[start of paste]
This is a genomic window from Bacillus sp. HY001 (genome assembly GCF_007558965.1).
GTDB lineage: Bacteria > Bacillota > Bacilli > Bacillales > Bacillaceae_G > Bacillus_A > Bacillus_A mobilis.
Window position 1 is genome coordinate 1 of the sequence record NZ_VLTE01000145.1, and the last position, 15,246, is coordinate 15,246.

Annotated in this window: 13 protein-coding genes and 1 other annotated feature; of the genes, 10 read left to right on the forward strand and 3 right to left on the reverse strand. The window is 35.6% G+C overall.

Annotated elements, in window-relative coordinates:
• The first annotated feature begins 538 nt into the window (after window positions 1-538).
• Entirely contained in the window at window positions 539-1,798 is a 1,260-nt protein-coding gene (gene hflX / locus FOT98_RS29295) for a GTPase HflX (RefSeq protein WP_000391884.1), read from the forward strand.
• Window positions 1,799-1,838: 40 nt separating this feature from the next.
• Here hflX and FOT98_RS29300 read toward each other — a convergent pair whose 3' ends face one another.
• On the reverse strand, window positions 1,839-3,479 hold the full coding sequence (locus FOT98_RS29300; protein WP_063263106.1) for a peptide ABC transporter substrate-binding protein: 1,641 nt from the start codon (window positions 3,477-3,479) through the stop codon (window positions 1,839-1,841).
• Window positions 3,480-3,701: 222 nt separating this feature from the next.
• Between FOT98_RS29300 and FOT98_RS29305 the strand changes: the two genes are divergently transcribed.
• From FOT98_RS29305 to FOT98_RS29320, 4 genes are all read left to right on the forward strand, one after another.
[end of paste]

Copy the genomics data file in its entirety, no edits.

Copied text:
This is a genomic window from Bacillus sp. HY001 (genome assembly GCF_007558965.1).
GTDB lineage: Bacteria > Bacillota > Bacilli > Bacillales > Bacillaceae_G > Bacillus_A > Bacillus_A mobilis.
Window position 1 is genome coordinate 1 of the sequence record NZ_VLTE01000145.1, and the last position, 15,246, is coordinate 15,246.

Annotated in this window: 13 protein-coding genes and 1 other annotated feature; of the genes, 10 read left to right on the forward strand and 3 right to left on the reverse strand. The window is 35.6% G+C overall.

Annotated elements, in window-relative coordinates:
• The first annotated feature begins 538 nt into the window (after window positions 1-538).
• Entirely contained in the window at window positions 539-1,798 is a 1,260-nt protein-coding gene (gene hflX / locus FOT98_RS29295) for a GTPase HflX (RefSeq protein WP_000391884.1), read from the forward strand.
• Window positions 1,799-1,838: 40 nt separating this feature from the next.
• Here hflX and FOT98_RS29300 read toward each other — a convergent pair whose 3' ends face one another.
• On the reverse strand, window positions 1,839-3,479 hold the full coding sequence (locus FOT98_RS29300; protein WP_063263106.1) for a peptide ABC transporter substrate-binding protein: 1,641 nt from the start codon (window positions 3,477-3,479) through the stop codon (window positions 1,839-1,841).
• Window positions 3,480-3,701: 222 nt separating this feature from the next.
• Between FOT98_RS29300 and FOT98_RS29305 the strand changes: the two genes are divergently transcribed.
• From FOT98_RS29305 to FOT98_RS29320, 4 genes are all read left to right on the forward strand, one after another.